A hierarchy is the arrangement of a set of entities. It is used in biology to organize trees, insects, etc., into related groupings with specific characteristics. In the governance of organizations it is used to organize decision-making, management, and production. There are many forms of hierarchies: circular, autocratic, democratic, sociocratic, horizontal, etc. The one with which most people identify as a “hierarchy” is an autocratic hierarchy.
Three new articles discussing inclusion and hierarchies, and other issues raised by the Zappos adoption of Holacracy. These are real articles examining the pros and cons of the promises of Holacracy and sociocracy, not reactions or quotes from press releases.
We desperately need professional, published accounts with full measurements of organizations that have adopted sociocracy. That’s what business people need before they pay attention. Scientifically acceptable measurements. Peer-reviewed and published.
A hierarchy is very efficient. For example, during a crisis, a leader can issue life-saving orders; but it comes with inherent problems. In addition to the equitability issues involved with a hierarchical structure, innovative ideas from the bottom of the hierarchy don’t make their way to the top, creating stagnation. On the other hand, a grassroots approach, where all individuals have equal voice and power, creates a lot of great ideas, but typically lacks the efficiency to be highly productive; especially in a school where teachers can end up with overwhelming administrative responsibilities and “political” concerns in addition to their classroom duties. Dynamic Governance is a sophisticated “both/and” approach to structuring an organization. It makes appropriate use of the efficiency of a hierarchy, yet at specific times the hierarchy dissolves and everyone has an equal voice for making decisions by consent. Dynamic Governance, if instituted adeptly, melts toxicity, and gives everyone the motivation, power, and tools to be highly innovative and productive. It’s truly the best of both worlds.
How does equality and freedom work in a family when a child’s ability to make decisions without harming themselves or others is inherently unequal? How can a family apply sociocratic principles if children cannot consent to the decisions that affect them? Can a family be a hierarchy and still be nurturing or does it have to be a hierarchy in order to be nurturing?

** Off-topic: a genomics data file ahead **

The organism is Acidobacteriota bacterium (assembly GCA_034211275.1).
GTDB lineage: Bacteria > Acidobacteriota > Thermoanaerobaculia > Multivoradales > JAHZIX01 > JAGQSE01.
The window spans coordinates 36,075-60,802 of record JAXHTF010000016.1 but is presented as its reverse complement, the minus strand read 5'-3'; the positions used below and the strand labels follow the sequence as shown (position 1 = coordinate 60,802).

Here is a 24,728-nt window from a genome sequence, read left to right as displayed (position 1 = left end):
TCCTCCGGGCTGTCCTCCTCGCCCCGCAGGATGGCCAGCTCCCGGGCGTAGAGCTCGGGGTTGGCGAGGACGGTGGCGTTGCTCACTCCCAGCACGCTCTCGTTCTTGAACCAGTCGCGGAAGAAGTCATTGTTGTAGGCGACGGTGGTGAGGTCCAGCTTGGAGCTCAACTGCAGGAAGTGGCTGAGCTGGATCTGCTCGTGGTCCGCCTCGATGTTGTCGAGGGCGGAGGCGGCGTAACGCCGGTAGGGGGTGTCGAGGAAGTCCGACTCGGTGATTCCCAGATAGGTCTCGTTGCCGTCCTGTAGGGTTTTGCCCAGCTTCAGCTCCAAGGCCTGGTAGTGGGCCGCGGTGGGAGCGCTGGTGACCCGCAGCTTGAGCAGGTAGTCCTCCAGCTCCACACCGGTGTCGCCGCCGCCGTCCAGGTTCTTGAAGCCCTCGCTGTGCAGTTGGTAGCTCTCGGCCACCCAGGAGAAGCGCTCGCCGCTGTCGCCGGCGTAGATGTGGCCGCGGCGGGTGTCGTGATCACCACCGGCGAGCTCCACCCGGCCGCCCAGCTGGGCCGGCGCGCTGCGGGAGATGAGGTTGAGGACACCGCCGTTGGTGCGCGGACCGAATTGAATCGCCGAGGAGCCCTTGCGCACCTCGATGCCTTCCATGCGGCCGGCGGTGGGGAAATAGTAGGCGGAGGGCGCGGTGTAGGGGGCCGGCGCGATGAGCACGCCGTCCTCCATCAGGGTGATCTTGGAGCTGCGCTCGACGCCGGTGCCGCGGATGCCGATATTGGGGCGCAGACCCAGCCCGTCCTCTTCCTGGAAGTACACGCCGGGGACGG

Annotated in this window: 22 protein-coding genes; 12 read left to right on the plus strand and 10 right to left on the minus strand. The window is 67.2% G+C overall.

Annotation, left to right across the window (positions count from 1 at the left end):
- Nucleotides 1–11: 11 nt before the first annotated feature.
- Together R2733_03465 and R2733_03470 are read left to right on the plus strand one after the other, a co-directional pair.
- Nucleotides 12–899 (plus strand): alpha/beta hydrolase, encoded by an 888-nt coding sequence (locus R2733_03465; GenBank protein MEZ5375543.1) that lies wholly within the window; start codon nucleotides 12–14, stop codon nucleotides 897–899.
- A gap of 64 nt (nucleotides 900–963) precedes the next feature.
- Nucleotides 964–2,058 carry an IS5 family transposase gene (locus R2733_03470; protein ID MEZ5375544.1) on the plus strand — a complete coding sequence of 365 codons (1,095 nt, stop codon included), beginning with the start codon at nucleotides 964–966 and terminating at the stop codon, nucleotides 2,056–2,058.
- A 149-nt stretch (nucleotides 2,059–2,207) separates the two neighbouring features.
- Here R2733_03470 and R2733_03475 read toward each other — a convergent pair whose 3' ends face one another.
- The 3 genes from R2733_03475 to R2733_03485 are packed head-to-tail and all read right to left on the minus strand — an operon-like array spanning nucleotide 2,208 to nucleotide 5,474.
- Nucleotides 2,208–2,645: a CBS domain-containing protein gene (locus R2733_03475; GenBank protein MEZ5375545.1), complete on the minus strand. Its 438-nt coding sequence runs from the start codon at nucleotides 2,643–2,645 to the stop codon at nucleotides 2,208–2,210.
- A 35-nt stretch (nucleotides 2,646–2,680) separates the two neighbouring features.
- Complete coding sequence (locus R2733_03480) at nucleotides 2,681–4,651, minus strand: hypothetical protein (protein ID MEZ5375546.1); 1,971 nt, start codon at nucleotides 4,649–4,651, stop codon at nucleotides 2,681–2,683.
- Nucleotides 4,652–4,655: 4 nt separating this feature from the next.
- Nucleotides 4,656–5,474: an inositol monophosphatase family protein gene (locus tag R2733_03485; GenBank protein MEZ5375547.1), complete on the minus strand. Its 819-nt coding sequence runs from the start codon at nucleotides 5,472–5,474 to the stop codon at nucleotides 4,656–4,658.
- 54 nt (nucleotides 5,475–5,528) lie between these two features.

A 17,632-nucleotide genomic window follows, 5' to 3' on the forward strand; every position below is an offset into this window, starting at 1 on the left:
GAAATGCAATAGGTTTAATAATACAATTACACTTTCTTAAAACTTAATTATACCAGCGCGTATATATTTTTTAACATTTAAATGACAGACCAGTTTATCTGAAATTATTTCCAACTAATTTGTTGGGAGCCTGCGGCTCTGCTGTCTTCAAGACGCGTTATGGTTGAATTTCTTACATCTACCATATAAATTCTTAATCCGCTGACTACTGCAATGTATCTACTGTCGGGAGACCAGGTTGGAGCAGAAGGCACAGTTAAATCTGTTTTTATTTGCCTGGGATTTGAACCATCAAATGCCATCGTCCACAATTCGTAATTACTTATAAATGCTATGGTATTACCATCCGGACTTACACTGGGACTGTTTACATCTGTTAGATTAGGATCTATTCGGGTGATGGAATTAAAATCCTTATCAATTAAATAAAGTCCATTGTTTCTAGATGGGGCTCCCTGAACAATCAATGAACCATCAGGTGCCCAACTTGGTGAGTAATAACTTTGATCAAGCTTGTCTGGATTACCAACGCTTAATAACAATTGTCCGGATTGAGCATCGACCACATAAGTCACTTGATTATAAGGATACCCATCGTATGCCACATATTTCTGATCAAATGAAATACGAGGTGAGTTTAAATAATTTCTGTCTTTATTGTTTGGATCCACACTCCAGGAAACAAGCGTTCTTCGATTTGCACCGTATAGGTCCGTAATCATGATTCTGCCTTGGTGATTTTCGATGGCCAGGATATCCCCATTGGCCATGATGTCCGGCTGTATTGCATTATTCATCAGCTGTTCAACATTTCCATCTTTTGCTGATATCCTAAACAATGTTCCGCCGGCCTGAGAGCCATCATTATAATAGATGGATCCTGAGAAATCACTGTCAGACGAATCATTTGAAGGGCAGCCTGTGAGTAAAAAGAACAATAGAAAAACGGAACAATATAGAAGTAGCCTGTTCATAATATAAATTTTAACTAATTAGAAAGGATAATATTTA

Most people agree that children are not born with the ability to make the decisions necessary for them to live safely and well. For children to be successful as adults, they need parental guidance, or the guidance of other adults in their lives. Is this a hierarchical relationship? If so, how does the child grow out of it? When do the children become free and equal? And how?
Systems Definition of Hierarchy
A definition of hierarchy that I find very useful is from Thinking in Systems by Donella H. Meadows. It is a small book, very accessible, and an excellent introduction to systems thinking.
Hierarchical systems evolve from the bottom up. The purpose of the upper layers is to serve the purposes of the lower.
Systems are often self organizing, meaning they have the ability to structure themselves and to create new structures. To learn, diversify, and complexify.
Systems need to be managed for resilience, not just for productivity or stability.
There are always limits to resilience.
By analogy, applying Donella Meadows’ characteristics of a hierarchy to the family, the responsibility of the parents would be:
Serving the purposes of the children, which is to become independent, self-supporting adults, leading satisfying lives.
Teaching them to self-organize meaning to learn, diversify, and become more complex.
Teaching them to be resilient, not just productive and stable, and
Teaching them to understand that they are human, there are limits to resilience.
As a guide for parenting I think that works very well. It also establishes the purpose of a hierarchy in a family system. It points the hierarchy toward the development of self-organizing systems, toward enabling children to create new family structures, new hierarchies. The understanding of sociocratic principles would be helpful in managing the process of parenting self-organizing children. (Who clean their rooms, sometimes.)